In the early morning, on Saturday, May 2nd, 2015, on a grassy lot in downtown Rock Island, home brewers joined together in celebration of their national holiday. A total of 10 home brew kits were assembled under a big circus tent (though some did opt to be in the sunshine, as it was a beautiful day outside) and a wide range of beers were brewed and sampled.
According to the American Homebrewers Association’s website, the day was established in 1988 to celebrate National Homebrew Day – which now always falls on the first Saturday in May. Homebrewers all across the county gather together to brew in the morning and share a toast at noon, joining the smaller communities together in one moment of national celebration.
The local MUGZ home brew club has been recognizing the event for many years now at varying locations. They’ve been at Bent River Brewing Co., Great River Brewery, and have found a nice spot behind Blue Cat Brew Pub, a perfect size for everyone to have enough room and for the event to grow some over time. People trickle in between 8 and 9:30am, hauling their home brew kits, bringing up buckets and propane tanks, and hops and beakers fermenting yeast – it’s like grown up biology lab day!
And the beer! The talking…the tasting…the home brewers were making wild concoctions like a barleywine, a double IPA, a sour Amber, as well as the traditional fares of golden and pale ales. One home brewer, Adam Ross, was brewing a wit beer that he hopes, will be ready to taste at the event on May 9th at Bent River….that will also be a fun time. Look at the event page here.
The beers I tasted were also amazing. Home brewers have this freedom about them – unlike commercial brewers, they aren’t brewing for money, they’re brewing for themselves, for the love of the craft. They are able to experiment and explore without the pressure of needing to make something successful or profitable.
I had a wonderful IPA made with Comet hops, a varietal developed in 1974 to produce a more-efficient hop with higher alpha acids. However, back then brewers and drinkers preferred the clean, light lager style and the dank, citrus hop varietals were not well-received at first. This particular hop fell out of fashion and almost out of the growing scene but has slowly made a resurgence back into home brew shops. I imagine, as it becomes more readily available in the commercial market, that we will see it pop up more often. The hop’s aromatics and flavors were fantastic; this was one of the best smelling beers I’ve had in my life, pretty darn tastey too.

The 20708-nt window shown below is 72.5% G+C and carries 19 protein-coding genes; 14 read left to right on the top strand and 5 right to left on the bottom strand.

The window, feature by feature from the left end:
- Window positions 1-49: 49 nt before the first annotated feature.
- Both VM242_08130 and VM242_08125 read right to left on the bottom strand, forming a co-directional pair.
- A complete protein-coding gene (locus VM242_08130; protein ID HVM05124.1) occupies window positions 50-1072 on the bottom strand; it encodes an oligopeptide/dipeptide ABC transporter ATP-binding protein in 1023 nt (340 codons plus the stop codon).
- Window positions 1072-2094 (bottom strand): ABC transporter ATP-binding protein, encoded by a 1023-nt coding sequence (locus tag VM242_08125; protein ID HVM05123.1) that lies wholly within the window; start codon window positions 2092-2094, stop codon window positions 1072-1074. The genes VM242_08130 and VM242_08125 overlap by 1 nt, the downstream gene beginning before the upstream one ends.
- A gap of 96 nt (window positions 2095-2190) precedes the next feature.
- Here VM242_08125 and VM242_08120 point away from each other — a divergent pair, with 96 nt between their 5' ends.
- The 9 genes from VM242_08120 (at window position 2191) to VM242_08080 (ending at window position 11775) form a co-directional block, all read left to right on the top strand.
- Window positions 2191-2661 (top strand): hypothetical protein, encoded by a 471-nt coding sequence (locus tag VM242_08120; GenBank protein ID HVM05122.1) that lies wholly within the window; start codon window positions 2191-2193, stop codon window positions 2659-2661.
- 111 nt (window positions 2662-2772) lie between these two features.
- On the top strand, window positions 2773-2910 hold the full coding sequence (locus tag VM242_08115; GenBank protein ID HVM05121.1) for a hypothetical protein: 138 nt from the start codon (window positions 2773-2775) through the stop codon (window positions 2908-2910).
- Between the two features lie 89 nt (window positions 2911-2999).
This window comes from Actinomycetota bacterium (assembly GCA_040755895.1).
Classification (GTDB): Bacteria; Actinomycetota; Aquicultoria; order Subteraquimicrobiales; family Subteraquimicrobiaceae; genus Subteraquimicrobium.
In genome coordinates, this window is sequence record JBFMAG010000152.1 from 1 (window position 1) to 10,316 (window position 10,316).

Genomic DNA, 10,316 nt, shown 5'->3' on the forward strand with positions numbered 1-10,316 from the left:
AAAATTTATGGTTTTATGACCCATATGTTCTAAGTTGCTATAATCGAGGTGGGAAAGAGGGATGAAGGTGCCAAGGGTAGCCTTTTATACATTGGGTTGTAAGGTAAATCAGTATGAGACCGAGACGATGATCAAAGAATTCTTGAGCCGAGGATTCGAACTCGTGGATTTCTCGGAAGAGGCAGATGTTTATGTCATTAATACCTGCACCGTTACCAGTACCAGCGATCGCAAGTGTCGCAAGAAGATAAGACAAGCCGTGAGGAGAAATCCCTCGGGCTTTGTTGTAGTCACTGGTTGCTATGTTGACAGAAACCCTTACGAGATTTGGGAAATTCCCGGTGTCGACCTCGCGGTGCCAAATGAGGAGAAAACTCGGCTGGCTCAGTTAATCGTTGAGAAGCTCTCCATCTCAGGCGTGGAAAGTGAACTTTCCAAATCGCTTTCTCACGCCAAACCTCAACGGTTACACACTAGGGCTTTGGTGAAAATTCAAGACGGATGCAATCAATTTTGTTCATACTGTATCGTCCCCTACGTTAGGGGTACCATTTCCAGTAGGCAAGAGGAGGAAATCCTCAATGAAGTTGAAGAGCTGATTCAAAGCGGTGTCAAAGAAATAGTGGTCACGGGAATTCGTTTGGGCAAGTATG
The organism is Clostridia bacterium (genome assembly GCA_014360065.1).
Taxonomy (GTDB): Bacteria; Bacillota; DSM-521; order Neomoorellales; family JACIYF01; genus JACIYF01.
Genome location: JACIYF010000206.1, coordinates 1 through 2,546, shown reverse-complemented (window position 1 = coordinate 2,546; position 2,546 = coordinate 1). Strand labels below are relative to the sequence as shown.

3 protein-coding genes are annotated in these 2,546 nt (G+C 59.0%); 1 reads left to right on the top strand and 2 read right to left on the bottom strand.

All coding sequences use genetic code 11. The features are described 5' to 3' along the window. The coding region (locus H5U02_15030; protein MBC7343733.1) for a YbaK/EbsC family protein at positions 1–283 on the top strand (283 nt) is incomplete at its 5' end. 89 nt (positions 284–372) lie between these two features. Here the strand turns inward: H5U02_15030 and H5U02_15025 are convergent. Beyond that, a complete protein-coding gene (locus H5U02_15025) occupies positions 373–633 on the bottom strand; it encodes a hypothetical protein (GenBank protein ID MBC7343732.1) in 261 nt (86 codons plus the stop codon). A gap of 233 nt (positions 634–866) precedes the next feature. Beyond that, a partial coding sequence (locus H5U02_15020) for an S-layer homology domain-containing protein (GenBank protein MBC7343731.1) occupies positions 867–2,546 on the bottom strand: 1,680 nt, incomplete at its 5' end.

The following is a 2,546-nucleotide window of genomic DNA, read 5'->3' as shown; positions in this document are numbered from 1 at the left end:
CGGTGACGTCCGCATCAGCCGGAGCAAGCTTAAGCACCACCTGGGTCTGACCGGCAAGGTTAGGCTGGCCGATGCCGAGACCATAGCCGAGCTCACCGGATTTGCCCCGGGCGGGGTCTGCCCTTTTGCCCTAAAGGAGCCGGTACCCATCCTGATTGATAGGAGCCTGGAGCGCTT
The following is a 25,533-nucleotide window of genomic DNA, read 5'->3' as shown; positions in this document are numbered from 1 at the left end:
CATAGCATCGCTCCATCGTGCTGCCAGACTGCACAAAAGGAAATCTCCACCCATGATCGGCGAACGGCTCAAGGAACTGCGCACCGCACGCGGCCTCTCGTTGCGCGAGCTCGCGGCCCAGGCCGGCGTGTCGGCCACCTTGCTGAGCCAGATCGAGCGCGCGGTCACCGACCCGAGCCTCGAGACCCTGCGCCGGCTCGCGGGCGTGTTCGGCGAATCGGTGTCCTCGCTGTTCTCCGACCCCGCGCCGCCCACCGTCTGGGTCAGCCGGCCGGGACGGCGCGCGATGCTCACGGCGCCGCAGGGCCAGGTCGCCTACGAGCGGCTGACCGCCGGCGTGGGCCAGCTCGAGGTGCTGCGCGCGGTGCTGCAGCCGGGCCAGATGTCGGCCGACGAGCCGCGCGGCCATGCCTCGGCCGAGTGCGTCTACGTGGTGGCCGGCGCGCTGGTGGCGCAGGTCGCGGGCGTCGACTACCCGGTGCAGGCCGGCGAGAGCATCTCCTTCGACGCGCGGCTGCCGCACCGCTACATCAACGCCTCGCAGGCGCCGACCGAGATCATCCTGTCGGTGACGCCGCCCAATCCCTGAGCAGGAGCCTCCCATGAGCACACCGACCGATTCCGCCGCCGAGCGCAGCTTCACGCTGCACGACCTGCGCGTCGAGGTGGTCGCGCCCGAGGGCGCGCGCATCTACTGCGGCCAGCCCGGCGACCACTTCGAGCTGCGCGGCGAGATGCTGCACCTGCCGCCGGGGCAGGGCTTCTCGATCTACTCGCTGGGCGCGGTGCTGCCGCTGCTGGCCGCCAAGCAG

I also enjoyed a fantastic Belgian IPA, only a few sips of that one because it came in at 11.2% ABV! I had to watch everything that I drank there that day – part of the freedom of homebrewing is you don’t really have to test everything if you don’t want to, so a lot of the beers I tried, the guys didn’t know the exact stats on. I like to manage my intake as much as possible and homebrewers make it difficult at times (that is not a complaint, merely an observation…;)
And there were others too….endless samples it seemed like. I had two delicious pale ales that were the true embodiment of what I want in a sessionable brew. A couple of really interesting stouts with spices and fruits, a ginger mead that could knock you out if you didn’t think about what you were drinking, and a new style I’d never heard of….its called a Patersbier, the quintessential lawnmower beer. ‘Patersbier’ is Dutch for Father’s Ale, a light brew monks would make for sustenance, or for sessioning. Also known as an “enkel” or “single”, it’s made with Trappist yeast, light on the malt and hop presence so you can really enjoy those esters the yeast imparts. I read up on this beer style here.
As the morning crept closer to noon, the crowd grew. It began with just brewers and myself and eventually people starting visiting to check out what was going on. Just before noon everyone made sure to have a beer to toast. Local home brewer, Brice Swanson, led us all in recognition of the greatness of homebrewing and the community that we all get to experience together; he discussed the history of craft beer in the Quad Cities and how awesome it is, how far we’ve come.
I left shortly after that, in need of food and rest before my evening shift behind the bar. The gentlemen finished off their brews, packed up and took the tent down. I was proud to be a part of this year’s Big Brew Day, I learned a lot and got to spend time with some really great, talented brewers. I’m already looking forward to next year. And then I’ll make sure to take the day off of work.
If you’d like to see more pictures from the day, check them out here.